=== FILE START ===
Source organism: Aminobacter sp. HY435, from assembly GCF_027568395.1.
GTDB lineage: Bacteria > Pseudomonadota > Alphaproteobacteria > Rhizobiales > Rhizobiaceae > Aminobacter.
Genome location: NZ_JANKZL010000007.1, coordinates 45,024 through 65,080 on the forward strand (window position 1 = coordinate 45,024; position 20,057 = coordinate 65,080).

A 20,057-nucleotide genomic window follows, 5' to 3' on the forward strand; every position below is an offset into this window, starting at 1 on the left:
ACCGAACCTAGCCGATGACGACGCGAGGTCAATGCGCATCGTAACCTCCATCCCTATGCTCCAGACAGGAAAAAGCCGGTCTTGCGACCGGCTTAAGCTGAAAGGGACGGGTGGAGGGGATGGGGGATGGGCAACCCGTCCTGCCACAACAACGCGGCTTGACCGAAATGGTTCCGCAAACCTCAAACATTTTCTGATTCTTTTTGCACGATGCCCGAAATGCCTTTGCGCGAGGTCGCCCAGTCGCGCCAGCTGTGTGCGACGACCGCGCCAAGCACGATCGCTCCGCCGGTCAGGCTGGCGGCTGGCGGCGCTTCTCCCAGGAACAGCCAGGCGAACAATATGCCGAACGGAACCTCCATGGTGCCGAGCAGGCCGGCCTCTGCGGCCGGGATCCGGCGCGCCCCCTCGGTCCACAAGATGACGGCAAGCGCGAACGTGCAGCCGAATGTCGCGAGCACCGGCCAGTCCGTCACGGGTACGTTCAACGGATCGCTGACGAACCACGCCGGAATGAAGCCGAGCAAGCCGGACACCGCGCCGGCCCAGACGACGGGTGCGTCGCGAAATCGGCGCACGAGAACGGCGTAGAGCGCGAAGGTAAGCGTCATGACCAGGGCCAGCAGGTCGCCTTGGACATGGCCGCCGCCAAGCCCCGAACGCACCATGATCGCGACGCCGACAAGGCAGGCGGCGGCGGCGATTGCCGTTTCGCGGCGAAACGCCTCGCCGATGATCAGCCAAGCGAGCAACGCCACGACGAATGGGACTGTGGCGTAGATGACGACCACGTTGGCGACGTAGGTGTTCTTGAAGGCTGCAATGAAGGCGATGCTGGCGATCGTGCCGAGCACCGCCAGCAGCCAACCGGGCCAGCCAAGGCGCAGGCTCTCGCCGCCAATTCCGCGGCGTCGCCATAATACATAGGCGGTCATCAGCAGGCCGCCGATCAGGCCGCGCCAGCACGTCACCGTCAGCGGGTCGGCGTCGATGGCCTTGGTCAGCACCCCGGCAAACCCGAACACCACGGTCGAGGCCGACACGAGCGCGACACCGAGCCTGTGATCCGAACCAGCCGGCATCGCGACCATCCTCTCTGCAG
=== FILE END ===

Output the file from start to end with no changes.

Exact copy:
Source organism: Aminobacter sp. HY435, from assembly GCF_027568395.1.
GTDB lineage: Bacteria > Pseudomonadota > Alphaproteobacteria > Rhizobiales > Rhizobiaceae > Aminobacter.
Genome location: NZ_JANKZL010000007.1, coordinates 45,024 through 65,080 on the forward strand (window position 1 = coordinate 45,024; position 20,057 = coordinate 65,080).

A 20,057-nucleotide genomic window follows, 5' to 3' on the forward strand; every position below is an offset into this window, starting at 1 on the left:
ACCGAACCTAGCCGATGACGACGCGAGGTCAATGCGCATCGTAACCTCCATCCCTATGCTCCAGACAGGAAAAAGCCGGTCTTGCGACCGGCTTAAGCTGAAAGGGACGGGTGGAGGGGATGGGGGATGGGCAACCCGTCCTGCCACAACAACGCGGCTTGACCGAAATGGTTCCGCAAACCTCAAACATTTTCTGATTCTTTTTGCACGATGCCCGAAATGCCTTTGCGCGAGGTCGCCCAGTCGCGCCAGCTGTGTGCGACGACCGCGCCAAGCACGATCGCTCCGCCGGTCAGGCTGGCGGCTGGCGGCGCTTCTCCCAGGAACAGCCAGGCGAACAATATGCCGAACGGAACCTCCATGGTGCCGAGCAGGCCGGCCTCTGCGGCCGGGATCCGGCGCGCCCCCTCGGTCCACAAGATGACGGCAAGCGCGAACGTGCAGCCGAATGTCGCGAGCACCGGCCAGTCCGTCACGGGTACGTTCAACGGATCGCTGACGAACCACGCCGGAATGAAGCCGAGCAAGCCGGACACCGCGCCGGCCCAGACGACGGGTGCGTCGCGAAATCGGCGCACGAGAACGGCGTAGAGCGCGAAGGTAAGCGTCATGACCAGGGCCAGCAGGTCGCCTTGGACATGGCCGCCGCCAAGCCCCGAACGCACCATGATCGCGACGCCGACAAGGCAGGCGGCGGCGGCGATTGCCGTTTCGCGGCGAAACGCCTCGCCGATGATCAGCCAAGCGAGCAACGCCACGACGAATGGGACTGTGGCGTAGATGACGACCACGTTGGCGACGTAGGTGTTCTTGAAGGCTGCAATGAAGGCGATGCTGGCGATCGTGCCGAGCACCGCCAGCAGCCAACCGGGCCAGCCAAGGCGCAGGCTCTCGCCGCCAATTCCGCGGCGTCGCCATAATACATAGGCGGTCATCAGCAGGCCGCCGATCAGGCCGCGCCAGCACGTCACCGTCAGCGGGTCGGCGTCGATGGCCTTGGTCAGCACCCCGGCAAACCCGAACACCACGGTCGAGGCCGACACGAGCGCGACACCGAGCCTGTGATCCGAACCAGCCGGCATCGCGACCATCCTCTCTGCAG